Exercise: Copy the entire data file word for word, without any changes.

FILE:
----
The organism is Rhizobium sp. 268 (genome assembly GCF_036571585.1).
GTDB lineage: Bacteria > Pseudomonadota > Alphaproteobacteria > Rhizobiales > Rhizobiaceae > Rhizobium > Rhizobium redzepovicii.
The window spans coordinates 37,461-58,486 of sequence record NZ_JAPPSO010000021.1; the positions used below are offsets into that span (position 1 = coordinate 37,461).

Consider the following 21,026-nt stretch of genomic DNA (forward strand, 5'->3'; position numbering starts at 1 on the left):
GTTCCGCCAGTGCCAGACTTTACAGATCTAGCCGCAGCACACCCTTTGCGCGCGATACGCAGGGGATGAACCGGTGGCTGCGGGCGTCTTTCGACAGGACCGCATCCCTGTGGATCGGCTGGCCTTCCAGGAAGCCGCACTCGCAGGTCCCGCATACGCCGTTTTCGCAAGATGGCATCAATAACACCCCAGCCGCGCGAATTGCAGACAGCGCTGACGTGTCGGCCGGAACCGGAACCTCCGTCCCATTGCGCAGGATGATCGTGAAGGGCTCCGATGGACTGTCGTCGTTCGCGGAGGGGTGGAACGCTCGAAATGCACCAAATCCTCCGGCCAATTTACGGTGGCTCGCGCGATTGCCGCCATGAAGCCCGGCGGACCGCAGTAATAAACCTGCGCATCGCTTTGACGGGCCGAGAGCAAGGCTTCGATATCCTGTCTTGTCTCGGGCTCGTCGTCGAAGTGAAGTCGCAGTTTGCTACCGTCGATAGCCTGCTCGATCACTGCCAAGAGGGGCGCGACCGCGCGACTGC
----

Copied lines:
The organism is Rhizobium sp. 268 (genome assembly GCF_036571585.1).
GTDB lineage: Bacteria > Pseudomonadota > Alphaproteobacteria > Rhizobiales > Rhizobiaceae > Rhizobium > Rhizobium redzepovicii.
The window spans coordinates 37,461-58,486 of sequence record NZ_JAPPSO010000021.1; the positions used below are offsets into that span (position 1 = coordinate 37,461).

Consider the following 21,026-nt stretch of genomic DNA (forward strand, 5'->3'; position numbering starts at 1 on the left):
GTTCCGCCAGTGCCAGACTTTACAGATCTAGCCGCAGCACACCCTTTGCGCGCGATACGCAGGGGATGAACCGGTGGCTGCGGGCGTCTTTCGACAGGACCGCATCCCTGTGGATCGGCTGGCCTTCCAGGAAGCCGCACTCGCAGGTCCCGCATACGCCGTTTTCGCAAGATGGCATCAATAACACCCCAGCCGCGCGAATTGCAGACAGCGCTGACGTGTCGGCCGGAACCGGAACCTCCGTCCCATTGCGCAGGATGATCGTGAAGGGCTCCGATGGACTGTCGTCGTTCGCGGAGGGGTGGAACGCTCGAAATGCACCAAATCCTCCGGCCAATTTACGGTGGCTCGCGCGATTGCCGCCATGAAGCCCGGCGGACCGCAGTAATAAACCTGCGCATCGCTTTGACGGGCCGAGAGCAAGGCTTCGATATCCTGTCTTGTCTCGGGCTCGTCGTCGAAGTGAAGTCGCAGTTTGCTACCGTCGATAGCCTGCTCGATCACTGCCAAGAGGGGCGCGACCGCGCGACTGC